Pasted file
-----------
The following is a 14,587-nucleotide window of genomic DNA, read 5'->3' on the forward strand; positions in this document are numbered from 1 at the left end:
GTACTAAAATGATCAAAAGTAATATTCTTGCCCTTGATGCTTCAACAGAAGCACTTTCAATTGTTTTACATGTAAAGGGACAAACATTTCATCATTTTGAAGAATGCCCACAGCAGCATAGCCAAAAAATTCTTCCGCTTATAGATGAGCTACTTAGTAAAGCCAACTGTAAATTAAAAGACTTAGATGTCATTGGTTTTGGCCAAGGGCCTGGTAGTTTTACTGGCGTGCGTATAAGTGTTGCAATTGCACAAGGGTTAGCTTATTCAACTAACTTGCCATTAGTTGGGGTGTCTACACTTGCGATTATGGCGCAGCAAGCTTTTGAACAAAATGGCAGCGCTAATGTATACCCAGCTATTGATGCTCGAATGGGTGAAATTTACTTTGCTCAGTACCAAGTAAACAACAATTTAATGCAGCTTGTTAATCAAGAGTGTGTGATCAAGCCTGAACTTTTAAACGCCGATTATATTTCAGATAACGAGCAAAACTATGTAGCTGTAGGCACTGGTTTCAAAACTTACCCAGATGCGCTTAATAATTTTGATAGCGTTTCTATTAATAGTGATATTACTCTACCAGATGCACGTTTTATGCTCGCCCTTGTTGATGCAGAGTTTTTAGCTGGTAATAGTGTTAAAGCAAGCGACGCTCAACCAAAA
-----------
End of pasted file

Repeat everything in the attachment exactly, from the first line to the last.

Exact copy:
The following is a 14,587-nucleotide window of genomic DNA, read 5'->3' on the forward strand; positions in this document are numbered from 1 at the left end:
GTACTAAAATGATCAAAAGTAATATTCTTGCCCTTGATGCTTCAACAGAAGCACTTTCAATTGTTTTACATGTAAAGGGACAAACATTTCATCATTTTGAAGAATGCCCACAGCAGCATAGCCAAAAAATTCTTCCGCTTATAGATGAGCTACTTAGTAAAGCCAACTGTAAATTAAAAGACTTAGATGTCATTGGTTTTGGCCAAGGGCCTGGTAGTTTTACTGGCGTGCGTATAAGTGTTGCAATTGCACAAGGGTTAGCTTATTCAACTAACTTGCCATTAGTTGGGGTGTCTACACTTGCGATTATGGCGCAGCAAGCTTTTGAACAAAATGGCAGCGCTAATGTATACCCAGCTATTGATGCTCGAATGGGTGAAATTTACTTTGCTCAGTACCAAGTAAACAACAATTTAATGCAGCTTGTTAATCAAGAGTGTGTGATCAAGCCTGAACTTTTAAACGCCGATTATATTTCAGATAACGAGCAAAACTATGTAGCTGTAGGCACTGGTTTCAAAACTTACCCAGATGCGCTTAATAATTTTGATAGCGTTTCTATTAATAGTGATATTACTCTACCAGATGCACGTTTTATGCTCGCCCTTGTTGATGCAGAGTTTTTAGCTGGTAATAGTGTTAAAGCAAGCGACGCTCAACCAAAA